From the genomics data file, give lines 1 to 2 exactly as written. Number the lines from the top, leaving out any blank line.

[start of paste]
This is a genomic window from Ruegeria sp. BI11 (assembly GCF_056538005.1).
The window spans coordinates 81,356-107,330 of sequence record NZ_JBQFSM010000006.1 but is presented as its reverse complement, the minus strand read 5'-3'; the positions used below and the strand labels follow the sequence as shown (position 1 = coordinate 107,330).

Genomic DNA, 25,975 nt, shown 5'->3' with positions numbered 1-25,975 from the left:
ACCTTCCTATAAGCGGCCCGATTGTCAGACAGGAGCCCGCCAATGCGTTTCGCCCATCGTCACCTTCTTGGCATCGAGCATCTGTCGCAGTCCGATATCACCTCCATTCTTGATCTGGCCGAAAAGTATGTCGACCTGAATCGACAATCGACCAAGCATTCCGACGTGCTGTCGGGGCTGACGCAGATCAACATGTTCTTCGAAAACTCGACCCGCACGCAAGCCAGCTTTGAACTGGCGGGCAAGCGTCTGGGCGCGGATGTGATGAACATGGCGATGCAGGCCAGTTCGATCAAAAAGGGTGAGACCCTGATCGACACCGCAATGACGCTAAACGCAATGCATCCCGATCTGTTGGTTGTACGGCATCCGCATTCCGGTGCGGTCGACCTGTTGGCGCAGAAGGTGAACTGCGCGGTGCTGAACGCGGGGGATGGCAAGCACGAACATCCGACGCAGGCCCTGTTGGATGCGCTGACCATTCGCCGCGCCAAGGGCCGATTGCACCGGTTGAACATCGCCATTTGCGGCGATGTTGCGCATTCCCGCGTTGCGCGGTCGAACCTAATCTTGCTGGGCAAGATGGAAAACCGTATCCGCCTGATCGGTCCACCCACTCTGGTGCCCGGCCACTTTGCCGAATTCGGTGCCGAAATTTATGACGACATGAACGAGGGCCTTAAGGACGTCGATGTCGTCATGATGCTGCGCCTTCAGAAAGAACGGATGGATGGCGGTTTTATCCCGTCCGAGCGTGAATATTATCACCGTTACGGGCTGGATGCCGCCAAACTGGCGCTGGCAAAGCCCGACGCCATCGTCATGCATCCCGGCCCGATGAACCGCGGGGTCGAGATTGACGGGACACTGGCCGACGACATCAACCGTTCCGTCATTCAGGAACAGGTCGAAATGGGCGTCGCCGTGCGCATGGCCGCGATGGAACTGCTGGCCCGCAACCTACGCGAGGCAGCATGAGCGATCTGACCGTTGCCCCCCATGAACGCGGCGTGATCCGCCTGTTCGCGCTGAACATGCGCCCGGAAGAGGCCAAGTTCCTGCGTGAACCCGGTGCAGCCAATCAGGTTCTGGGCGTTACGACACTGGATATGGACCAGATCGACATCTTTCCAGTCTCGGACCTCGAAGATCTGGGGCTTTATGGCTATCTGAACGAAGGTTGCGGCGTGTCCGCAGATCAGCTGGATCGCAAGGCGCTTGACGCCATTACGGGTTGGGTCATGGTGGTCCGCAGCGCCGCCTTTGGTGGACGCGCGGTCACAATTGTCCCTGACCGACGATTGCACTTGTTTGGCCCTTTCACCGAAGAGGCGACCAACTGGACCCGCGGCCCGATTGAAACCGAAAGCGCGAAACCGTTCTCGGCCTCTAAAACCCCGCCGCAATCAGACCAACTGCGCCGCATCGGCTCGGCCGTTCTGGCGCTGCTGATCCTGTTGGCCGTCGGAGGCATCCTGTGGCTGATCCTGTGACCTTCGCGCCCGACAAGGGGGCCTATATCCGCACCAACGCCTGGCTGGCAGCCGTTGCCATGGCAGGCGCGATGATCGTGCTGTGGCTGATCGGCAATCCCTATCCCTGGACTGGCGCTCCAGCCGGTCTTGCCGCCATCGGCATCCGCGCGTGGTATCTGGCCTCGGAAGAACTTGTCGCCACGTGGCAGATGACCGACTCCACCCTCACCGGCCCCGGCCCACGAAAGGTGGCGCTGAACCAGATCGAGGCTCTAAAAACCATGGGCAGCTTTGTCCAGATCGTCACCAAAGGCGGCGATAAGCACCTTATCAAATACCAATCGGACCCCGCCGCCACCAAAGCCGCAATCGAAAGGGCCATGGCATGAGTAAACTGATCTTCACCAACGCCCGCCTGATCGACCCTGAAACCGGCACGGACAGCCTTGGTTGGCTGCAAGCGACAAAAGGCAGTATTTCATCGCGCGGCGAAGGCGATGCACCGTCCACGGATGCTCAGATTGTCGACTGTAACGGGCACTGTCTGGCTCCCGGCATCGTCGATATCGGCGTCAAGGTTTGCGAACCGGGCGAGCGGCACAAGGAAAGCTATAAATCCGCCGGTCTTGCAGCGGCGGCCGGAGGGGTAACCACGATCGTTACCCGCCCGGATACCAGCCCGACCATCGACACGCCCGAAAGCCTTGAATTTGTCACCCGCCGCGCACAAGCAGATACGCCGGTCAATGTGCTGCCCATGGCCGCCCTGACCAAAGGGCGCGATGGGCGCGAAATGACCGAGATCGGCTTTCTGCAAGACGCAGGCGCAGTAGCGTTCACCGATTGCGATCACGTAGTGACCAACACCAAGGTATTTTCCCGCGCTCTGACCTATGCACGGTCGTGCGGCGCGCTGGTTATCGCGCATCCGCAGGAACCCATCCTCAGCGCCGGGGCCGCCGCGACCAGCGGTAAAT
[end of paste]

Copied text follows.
This is a genomic window from Ruegeria sp. BI11 (assembly GCF_056538005.1).
The window spans coordinates 81,356-107,330 of sequence record NZ_JBQFSM010000006.1 but is presented as its reverse complement, the minus strand read 5'-3'; the positions used below and the strand labels follow the sequence as shown (position 1 = coordinate 107,330).